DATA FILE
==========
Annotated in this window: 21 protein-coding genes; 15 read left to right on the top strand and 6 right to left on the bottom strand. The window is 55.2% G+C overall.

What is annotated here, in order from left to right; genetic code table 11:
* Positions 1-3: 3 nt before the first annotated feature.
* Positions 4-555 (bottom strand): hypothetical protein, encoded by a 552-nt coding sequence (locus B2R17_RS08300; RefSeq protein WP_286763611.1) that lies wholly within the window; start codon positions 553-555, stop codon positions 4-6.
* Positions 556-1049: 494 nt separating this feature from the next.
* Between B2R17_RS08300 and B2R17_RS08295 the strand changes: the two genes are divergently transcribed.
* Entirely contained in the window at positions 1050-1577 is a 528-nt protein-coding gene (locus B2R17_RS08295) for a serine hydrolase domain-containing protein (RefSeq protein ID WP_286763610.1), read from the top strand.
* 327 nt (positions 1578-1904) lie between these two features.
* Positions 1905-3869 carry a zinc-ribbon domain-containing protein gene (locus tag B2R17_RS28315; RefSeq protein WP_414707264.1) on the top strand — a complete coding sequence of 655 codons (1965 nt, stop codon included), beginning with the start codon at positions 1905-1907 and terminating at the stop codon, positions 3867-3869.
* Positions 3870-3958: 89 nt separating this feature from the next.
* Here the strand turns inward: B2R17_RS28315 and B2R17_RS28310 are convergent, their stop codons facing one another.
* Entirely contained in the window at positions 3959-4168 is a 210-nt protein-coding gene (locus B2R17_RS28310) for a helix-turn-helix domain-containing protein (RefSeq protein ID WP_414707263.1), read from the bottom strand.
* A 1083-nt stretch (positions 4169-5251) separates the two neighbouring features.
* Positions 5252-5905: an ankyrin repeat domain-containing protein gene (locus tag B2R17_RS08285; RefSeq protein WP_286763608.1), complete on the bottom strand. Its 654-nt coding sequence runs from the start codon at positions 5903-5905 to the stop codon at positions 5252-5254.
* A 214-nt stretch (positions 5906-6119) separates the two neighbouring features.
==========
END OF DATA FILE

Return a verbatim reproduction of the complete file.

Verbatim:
Annotated in this window: 21 protein-coding genes; 15 read left to right on the top strand and 6 right to left on the bottom strand. The window is 55.2% G+C overall.

What is annotated here, in order from left to right; genetic code table 11:
* Positions 1-3: 3 nt before the first annotated feature.
* Positions 4-555 (bottom strand): hypothetical protein, encoded by a 552-nt coding sequence (locus B2R17_RS08300; RefSeq protein WP_286763611.1) that lies wholly within the window; start codon positions 553-555, stop codon positions 4-6.
* Positions 556-1049: 494 nt separating this feature from the next.
* Between B2R17_RS08300 and B2R17_RS08295 the strand changes: the two genes are divergently transcribed.
* Entirely contained in the window at positions 1050-1577 is a 528-nt protein-coding gene (locus B2R17_RS08295) for a serine hydrolase domain-containing protein (RefSeq protein ID WP_286763610.1), read from the top strand.
* 327 nt (positions 1578-1904) lie between these two features.
* Positions 1905-3869 carry a zinc-ribbon domain-containing protein gene (locus tag B2R17_RS28315; RefSeq protein WP_414707264.1) on the top strand — a complete coding sequence of 655 codons (1965 nt, stop codon included), beginning with the start codon at positions 1905-1907 and terminating at the stop codon, positions 3867-3869.
* Positions 3870-3958: 89 nt separating this feature from the next.
* Here the strand turns inward: B2R17_RS28315 and B2R17_RS28310 are convergent, their stop codons facing one another.
* Entirely contained in the window at positions 3959-4168 is a 210-nt protein-coding gene (locus B2R17_RS28310) for a helix-turn-helix domain-containing protein (RefSeq protein ID WP_414707263.1), read from the bottom strand.
* A 1083-nt stretch (positions 4169-5251) separates the two neighbouring features.
* Positions 5252-5905: an ankyrin repeat domain-containing protein gene (locus tag B2R17_RS08285; RefSeq protein WP_286763608.1), complete on the bottom strand. Its 654-nt coding sequence runs from the start codon at positions 5903-5905 to the stop codon at positions 5252-5254.
* A 214-nt stretch (positions 5906-6119) separates the two neighbouring features.